A buddy of mine from college happens to live out in San Francisco, so we caught up on Thursday after the conference. It was great to see him, but my main takeaway from the experience was that I’m old: I hadn’t seen him in nearly ten years.
(Skip the following long story about my flights home.)
Friday morning after breakfast I stopped by the hotel’s business center (a euphemism they use for a closet with two crappy computers with credit card readers on them) to print my boarding pass. (Fortunately, they did provide the ability to print boarding passes for free.) That’s when I found out my one o’clock flight was delayed until after three. Meaning I’d miss my connection to RIC. Delta’s web site nicely offered to let me book an alternate flight, but the slow-as-molasses “business center” computer had time limit, which expired while I was looking for a new seat.
I called the airline who nicely offered to let me stay overnight in Detroit and fly back to Richmond in the morning. Thanks, but no thanks. I tried to talk them into booking a different airline that would get me back to RIC around midnight as planned, but the best I could do was book a 10:45 p.m. red eye to Atlanta, to arrive home at 10 a.m.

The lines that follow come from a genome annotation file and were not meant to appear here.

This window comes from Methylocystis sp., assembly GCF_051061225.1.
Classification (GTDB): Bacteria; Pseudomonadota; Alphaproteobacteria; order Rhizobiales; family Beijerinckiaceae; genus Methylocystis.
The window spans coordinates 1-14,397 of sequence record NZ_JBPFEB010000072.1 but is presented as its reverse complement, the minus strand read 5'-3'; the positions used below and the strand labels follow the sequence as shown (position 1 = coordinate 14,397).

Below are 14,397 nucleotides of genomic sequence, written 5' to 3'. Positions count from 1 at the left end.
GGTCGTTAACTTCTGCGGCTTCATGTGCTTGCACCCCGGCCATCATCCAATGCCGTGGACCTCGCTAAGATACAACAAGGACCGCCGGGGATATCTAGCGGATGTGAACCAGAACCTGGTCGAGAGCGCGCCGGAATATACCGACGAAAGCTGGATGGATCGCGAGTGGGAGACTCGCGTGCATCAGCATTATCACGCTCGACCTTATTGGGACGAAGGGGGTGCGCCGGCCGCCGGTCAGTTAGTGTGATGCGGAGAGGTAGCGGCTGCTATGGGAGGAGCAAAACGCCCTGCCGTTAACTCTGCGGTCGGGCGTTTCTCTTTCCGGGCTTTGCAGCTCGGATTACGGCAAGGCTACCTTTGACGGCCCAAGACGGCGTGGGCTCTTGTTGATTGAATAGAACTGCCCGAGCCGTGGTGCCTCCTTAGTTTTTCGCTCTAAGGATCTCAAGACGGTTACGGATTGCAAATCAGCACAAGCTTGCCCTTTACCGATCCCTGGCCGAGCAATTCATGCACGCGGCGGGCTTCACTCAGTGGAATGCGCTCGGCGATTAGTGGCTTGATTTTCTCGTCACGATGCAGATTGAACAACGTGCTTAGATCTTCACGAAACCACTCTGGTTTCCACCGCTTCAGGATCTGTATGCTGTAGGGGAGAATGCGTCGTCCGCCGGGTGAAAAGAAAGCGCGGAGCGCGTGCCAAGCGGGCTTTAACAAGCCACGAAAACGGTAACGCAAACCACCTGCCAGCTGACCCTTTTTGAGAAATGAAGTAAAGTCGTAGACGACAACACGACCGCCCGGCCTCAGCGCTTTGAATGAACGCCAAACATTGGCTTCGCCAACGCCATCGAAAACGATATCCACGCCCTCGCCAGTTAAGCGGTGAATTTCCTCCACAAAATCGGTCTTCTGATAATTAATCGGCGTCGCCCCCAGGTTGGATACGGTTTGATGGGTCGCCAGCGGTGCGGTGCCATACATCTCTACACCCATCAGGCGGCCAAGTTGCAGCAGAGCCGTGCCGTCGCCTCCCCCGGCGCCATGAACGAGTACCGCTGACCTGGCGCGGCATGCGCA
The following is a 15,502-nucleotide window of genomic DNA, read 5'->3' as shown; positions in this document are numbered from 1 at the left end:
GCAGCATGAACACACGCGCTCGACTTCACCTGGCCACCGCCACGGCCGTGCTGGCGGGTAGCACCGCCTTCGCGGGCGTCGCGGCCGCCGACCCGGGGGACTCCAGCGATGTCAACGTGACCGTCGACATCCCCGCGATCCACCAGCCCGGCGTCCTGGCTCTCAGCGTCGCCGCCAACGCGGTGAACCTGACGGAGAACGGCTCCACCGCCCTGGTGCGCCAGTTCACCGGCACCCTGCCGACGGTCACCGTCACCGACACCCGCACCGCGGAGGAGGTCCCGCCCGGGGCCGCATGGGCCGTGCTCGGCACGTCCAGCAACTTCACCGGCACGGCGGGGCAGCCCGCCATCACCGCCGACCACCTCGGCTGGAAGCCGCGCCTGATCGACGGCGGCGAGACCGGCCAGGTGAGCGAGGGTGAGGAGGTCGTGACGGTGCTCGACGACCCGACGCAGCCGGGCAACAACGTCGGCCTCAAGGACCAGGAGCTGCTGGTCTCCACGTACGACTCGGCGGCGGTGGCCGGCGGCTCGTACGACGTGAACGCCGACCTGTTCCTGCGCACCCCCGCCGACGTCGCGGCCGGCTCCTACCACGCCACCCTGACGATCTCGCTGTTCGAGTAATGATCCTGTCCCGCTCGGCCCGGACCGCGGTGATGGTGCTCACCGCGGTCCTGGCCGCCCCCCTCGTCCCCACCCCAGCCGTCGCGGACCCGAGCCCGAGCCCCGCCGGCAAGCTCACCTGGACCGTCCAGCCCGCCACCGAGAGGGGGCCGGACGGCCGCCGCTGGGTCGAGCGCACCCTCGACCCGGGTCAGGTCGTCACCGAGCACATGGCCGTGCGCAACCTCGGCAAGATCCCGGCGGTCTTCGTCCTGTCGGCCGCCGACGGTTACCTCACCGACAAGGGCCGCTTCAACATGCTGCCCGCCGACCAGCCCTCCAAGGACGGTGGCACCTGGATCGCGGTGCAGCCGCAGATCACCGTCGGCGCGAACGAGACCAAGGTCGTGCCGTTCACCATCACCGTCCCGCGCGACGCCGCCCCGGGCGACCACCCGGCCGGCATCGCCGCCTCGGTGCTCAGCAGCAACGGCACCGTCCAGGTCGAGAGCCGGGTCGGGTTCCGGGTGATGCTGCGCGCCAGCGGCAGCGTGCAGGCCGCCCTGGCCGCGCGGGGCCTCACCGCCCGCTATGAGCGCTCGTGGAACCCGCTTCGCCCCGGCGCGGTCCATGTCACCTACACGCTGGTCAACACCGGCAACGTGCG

For some reason, my boarding passes would not print from the Delta site. Expecting a problem (my day hadn’t been going swimmingly so far), I cut short my tour of San Francisco and headed to the airport four hours early (unwisely subjecting myself to rush hour). I checked in at the ticket counter, and still didn’t get a boarding pass—I would have to get my seat assignment at the gate just before boarding.
When they finally started handing out seat assignments, I had the sinking feeling I’d end up jammed in a center seat for a 5+ hour flight. They asked for volunteers to get bumped to morning flight. Figuring I would rather be comfortable in a hotel in SF than jammed on an overcrowded flight, I jumped and was the second volunteer. And the offer of a $400 voucher didn’t hurt either.